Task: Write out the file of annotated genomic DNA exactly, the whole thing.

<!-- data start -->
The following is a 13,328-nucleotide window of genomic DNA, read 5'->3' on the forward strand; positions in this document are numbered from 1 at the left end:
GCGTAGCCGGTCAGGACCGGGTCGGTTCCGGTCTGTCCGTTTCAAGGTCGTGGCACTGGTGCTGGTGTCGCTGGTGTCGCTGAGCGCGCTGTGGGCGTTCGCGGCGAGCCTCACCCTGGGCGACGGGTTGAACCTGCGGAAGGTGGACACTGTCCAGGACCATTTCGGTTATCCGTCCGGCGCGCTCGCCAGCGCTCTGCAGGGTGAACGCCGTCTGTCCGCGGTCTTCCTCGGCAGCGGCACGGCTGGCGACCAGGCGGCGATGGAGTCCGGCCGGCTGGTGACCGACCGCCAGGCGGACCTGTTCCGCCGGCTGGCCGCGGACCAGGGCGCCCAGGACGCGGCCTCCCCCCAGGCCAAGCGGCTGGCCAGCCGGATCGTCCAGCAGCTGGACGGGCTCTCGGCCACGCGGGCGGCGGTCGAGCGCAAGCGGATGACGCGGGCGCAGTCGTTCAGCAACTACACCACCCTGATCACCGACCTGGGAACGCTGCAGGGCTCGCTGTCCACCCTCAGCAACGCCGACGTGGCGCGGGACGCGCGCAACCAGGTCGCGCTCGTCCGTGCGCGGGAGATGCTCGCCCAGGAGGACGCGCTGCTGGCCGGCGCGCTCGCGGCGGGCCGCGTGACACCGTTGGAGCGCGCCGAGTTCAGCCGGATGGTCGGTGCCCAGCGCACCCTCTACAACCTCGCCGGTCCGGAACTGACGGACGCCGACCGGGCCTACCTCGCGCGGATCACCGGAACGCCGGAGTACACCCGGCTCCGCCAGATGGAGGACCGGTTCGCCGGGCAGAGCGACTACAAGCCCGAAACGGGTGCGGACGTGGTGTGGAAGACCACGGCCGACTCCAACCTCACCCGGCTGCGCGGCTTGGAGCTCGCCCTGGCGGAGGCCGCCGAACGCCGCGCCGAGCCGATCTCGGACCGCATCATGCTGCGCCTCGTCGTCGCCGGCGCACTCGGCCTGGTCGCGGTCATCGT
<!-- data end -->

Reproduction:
The following is a 13,328-nucleotide window of genomic DNA, read 5'->3' on the forward strand; positions in this document are numbered from 1 at the left end:
GCGTAGCCGGTCAGGACCGGGTCGGTTCCGGTCTGTCCGTTTCAAGGTCGTGGCACTGGTGCTGGTGTCGCTGGTGTCGCTGAGCGCGCTGTGGGCGTTCGCGGCGAGCCTCACCCTGGGCGACGGGTTGAACCTGCGGAAGGTGGACACTGTCCAGGACCATTTCGGTTATCCGTCCGGCGCGCTCGCCAGCGCTCTGCAGGGTGAACGCCGTCTGTCCGCGGTCTTCCTCGGCAGCGGCACGGCTGGCGACCAGGCGGCGATGGAGTCCGGCCGGCTGGTGACCGACCGCCAGGCGGACCTGTTCCGCCGGCTGGCCGCGGACCAGGGCGCCCAGGACGCGGCCTCCCCCCAGGCCAAGCGGCTGGCCAGCCGGATCGTCCAGCAGCTGGACGGGCTCTCGGCCACGCGGGCGGCGGTCGAGCGCAAGCGGATGACGCGGGCGCAGTCGTTCAGCAACTACACCACCCTGATCACCGACCTGGGAACGCTGCAGGGCTCGCTGTCCACCCTCAGCAACGCCGACGTGGCGCGGGACGCGCGCAACCAGGTCGCGCTCGTCCGTGCGCGGGAGATGCTCGCCCAGGAGGACGCGCTGCTGGCCGGCGCGCTCGCGGCGGGCCGCGTGACACCGTTGGAGCGCGCCGAGTTCAGCCGGATGGTCGGTGCCCAGCGCACCCTCTACAACCTCGCCGGTCCGGAACTGACGGACGCCGACCGGGCCTACCTCGCGCGGATCACCGGAACGCCGGAGTACACCCGGCTCCGCCAGATGGAGGACCGGTTCGCCGGGCAGAGCGACTACAAGCCCGAAACGGGTGCGGACGTGGTGTGGAAGACCACGGCCGACTCCAACCTCACCCGGCTGCGCGGCTTGGAGCTCGCCCTGGCGGAGGCCGCCGAACGCCGCGCCGAGCCGATCTCGGACCGCATCATGCTGCGCCTCGTCGTCGCCGGCGCACTCGGCCTGGTCGCGGTCATCGT